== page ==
I review the fourth and final season of SyFy’s Battlestar Galactica, starring Edward James Olmos, Katee Sackhoff, Jamie Bamber, Mary McDonnell, Tricia Helfer, Grace Park, James Callis, Michael Hogan, Tahmoh Penikett, Aaron Douglas, Lucy Lawless and more. This season compromises of twenty two episodes, and this review will include full spoilers for the entire series. So you have been warned.
There’s so much to talk about in the final season of Battlestar Galactica that makes it tricky to write a non-spoiler free review, because this show does so much in one season that other series would take a lot longer to do. It burns through stuff quickly and we’re quickly dealing with the fallout of Season 3’s epic cliffhanger, that saw the revelation of four of the final five Cylons, to be Admiral Adama’s closest friend, Saul Tigh, Chief Galen Tyrol, Tory Foster, President Roslin’s personal aide, and Samuel T. Anders, the former athlete and leader of the Caprican resistance. And to make matters worse, Starbuck has just returned from the dead, claiming that she’s found the way to Earth.
Naturally, Starbuck’s return is dealt with suspicion amongst the fleet. Is she a Cylon? Is she telling the truth? There’s plenty of content here that makes things very interesting indeed, even if it drags on a bit too much early on, as Starbuck eventually finds herself on a small ship Demetrious and on her way to Earth. The crew were slowly restless and quickly losing morale, and this came to a head when Gaeta got wounded in a heated confrontation. It was an interesting storyline that saw Kara’s further apparent descent into madness, and was entertaining despite being not as well paced as it could have been.
We also got to deal with the four Cylons hiding themselves in the fleet. They weren’t afraid to go to extreme measures to keep their secrets safe and it allowed for some really shocking episodes that featured deaths of major players involved, particularly in The Ties That Bind, which featured an episode with dramatic consequences. It took a while before Tigh, Adama, Tory and the Chief started to come to terms to who they were and the confusion inside them was pretty evident. However, naturally, secrets that big don’t stay secrets for long and in the stunning series finale, Revelations, the cat was out of the bag as their identities were revealed, and the revelation of the Fifth Cylon, Ellen Tigh, Saul’s wife, followed shortly after. Revelations contained plenty of answers, but also plenty of questions, but I’ll get mt onto that more later, as we’re going to spend some time with Lee Adama first.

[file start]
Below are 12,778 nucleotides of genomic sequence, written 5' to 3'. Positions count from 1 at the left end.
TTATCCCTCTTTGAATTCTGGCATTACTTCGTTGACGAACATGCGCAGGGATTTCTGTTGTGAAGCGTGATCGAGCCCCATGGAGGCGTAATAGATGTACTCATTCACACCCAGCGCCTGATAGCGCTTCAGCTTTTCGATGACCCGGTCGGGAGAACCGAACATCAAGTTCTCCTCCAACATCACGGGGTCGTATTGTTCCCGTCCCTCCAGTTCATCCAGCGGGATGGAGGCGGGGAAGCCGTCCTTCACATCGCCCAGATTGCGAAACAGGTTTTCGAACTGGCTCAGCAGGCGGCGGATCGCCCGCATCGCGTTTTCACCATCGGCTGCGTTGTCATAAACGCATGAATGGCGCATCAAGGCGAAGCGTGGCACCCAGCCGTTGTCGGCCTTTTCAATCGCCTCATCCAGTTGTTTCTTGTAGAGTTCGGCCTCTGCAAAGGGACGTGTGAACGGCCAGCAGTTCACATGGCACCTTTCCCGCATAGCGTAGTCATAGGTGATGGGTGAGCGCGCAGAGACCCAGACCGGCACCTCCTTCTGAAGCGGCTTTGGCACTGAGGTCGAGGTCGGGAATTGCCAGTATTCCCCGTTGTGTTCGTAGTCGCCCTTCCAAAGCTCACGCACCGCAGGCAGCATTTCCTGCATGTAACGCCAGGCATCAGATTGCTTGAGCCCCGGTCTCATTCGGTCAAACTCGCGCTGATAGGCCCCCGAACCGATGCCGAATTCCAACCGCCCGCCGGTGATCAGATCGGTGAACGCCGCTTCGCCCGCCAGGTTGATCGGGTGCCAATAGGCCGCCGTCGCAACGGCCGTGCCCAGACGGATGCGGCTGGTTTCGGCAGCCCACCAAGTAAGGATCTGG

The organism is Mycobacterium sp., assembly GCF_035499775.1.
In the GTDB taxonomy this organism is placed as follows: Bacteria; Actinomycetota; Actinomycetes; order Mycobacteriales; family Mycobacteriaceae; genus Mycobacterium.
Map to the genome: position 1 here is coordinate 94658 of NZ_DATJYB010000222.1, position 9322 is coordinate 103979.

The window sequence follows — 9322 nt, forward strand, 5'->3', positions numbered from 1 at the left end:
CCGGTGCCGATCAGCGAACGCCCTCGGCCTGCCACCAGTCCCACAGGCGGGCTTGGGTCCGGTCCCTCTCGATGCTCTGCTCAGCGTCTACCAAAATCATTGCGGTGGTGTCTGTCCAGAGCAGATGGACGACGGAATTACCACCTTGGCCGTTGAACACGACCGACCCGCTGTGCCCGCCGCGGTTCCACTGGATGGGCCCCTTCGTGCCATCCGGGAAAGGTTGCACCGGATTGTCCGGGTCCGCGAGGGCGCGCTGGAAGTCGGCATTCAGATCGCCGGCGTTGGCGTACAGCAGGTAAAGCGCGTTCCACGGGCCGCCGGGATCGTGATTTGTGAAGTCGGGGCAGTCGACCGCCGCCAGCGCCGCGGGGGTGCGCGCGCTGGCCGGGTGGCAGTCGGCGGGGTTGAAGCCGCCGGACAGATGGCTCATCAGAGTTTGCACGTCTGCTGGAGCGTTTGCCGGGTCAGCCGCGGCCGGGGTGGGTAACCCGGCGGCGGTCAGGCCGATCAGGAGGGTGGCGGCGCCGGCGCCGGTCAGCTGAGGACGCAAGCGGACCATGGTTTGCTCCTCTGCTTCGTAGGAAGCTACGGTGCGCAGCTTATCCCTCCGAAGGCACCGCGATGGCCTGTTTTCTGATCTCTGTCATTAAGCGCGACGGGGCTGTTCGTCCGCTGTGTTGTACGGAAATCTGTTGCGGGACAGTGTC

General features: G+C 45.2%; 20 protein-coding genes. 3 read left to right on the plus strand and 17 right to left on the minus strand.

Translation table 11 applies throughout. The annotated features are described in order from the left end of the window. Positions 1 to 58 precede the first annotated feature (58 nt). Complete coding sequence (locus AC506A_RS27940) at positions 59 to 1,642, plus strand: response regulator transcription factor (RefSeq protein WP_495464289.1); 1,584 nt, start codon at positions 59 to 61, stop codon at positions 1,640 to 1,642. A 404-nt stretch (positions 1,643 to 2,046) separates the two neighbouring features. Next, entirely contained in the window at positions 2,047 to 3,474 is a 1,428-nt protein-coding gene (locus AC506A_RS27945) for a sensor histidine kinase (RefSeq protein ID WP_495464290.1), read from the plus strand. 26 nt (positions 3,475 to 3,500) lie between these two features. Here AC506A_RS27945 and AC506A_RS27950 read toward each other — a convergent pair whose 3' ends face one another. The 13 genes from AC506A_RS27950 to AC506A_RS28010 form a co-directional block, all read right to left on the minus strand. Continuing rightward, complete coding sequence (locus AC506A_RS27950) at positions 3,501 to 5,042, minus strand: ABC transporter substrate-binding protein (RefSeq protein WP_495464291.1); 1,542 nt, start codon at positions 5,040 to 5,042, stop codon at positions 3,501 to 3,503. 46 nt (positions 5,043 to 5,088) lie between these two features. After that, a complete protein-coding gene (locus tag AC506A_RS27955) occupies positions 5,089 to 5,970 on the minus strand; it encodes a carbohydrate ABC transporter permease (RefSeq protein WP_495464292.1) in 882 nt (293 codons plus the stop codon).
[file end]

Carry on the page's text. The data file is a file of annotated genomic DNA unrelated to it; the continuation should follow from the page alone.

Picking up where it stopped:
Jamie Bamber’s character never really got the greatest of storylines unlike Kara, and we had plenty of weak episodes that were usually focused on him. What injected fresh life into his character however saw Lee leave Galactica for good, with Sine Qua Non having an effective storyline that also saw the return of Romo Lampkin’s character, played by the always cool Mark Sheppard. It’s a plus when Mark Sheppard stops by in everything so it was great to have him back here, and I loved what they’ve done with Lee’s character here.
Now, Revelations. Wow, wow, wow, what an episode. There was plenty of stuff going on here that really worked with the fleet finding Earth only to leave it abandonded. This was a dramtic event that was completely unpredictable, especially as finding Earth was something that had been the main drive of the entire series. And to find it in the condition that it was, destroyed by some sort of nuclear war a long time ago? It had an utterly devastating effect on morale, including one particular major character whose death hit me very hard indeed especially as it was a shocking moment that again was completely unexpected.
Post-Revelations, we arguably got one of the finest hours of the show to date, in a fabulous three part episode that saw Gaeta (of all people) team up with Tom Zarek in an attempt to launch a Mutiny on Galactica that almost succeeded. However, Adama and company were able to turn the tables on the rebellion but not without some pretty tense action sequences. A Disquiet Follows My Soul, The Oath and Blood on the Scales were very effective indeed, and led to yet more major deaths. This was one of the first proper final seasons of a show that I’ve actually managed to get to (I think Justified is the only other ‘proper’ final season of a show that I’ve watched having seen all the episodes in a series beforehand) and Battlestar Galactica really provided for some super intense moments. The three part finale of Daybreak was a very cool, emotional ending that whilst not everyone will be happy with how it turned out, did allow for a good send off for our characters and an excellent end to what is arguably my favourite television series.
Filled with fantastic character development, some gut-wrenching emotionally scarring moments and some superb storytelling, The fourth season of Battlestar Galactica is an excellent way to end one of the finest science fiction series and there’s not anything else that’s quite like it. As per usual, it’s utterly exceptional, and even though a couple of episodes were not quite as good as they could have been, it’s still essential viewing for anyone who’s watched the previous three seasons.
“What do you hear, Starbuck?”
“Nothing but the rain.”
“Then grab your gun and bring in the cat.”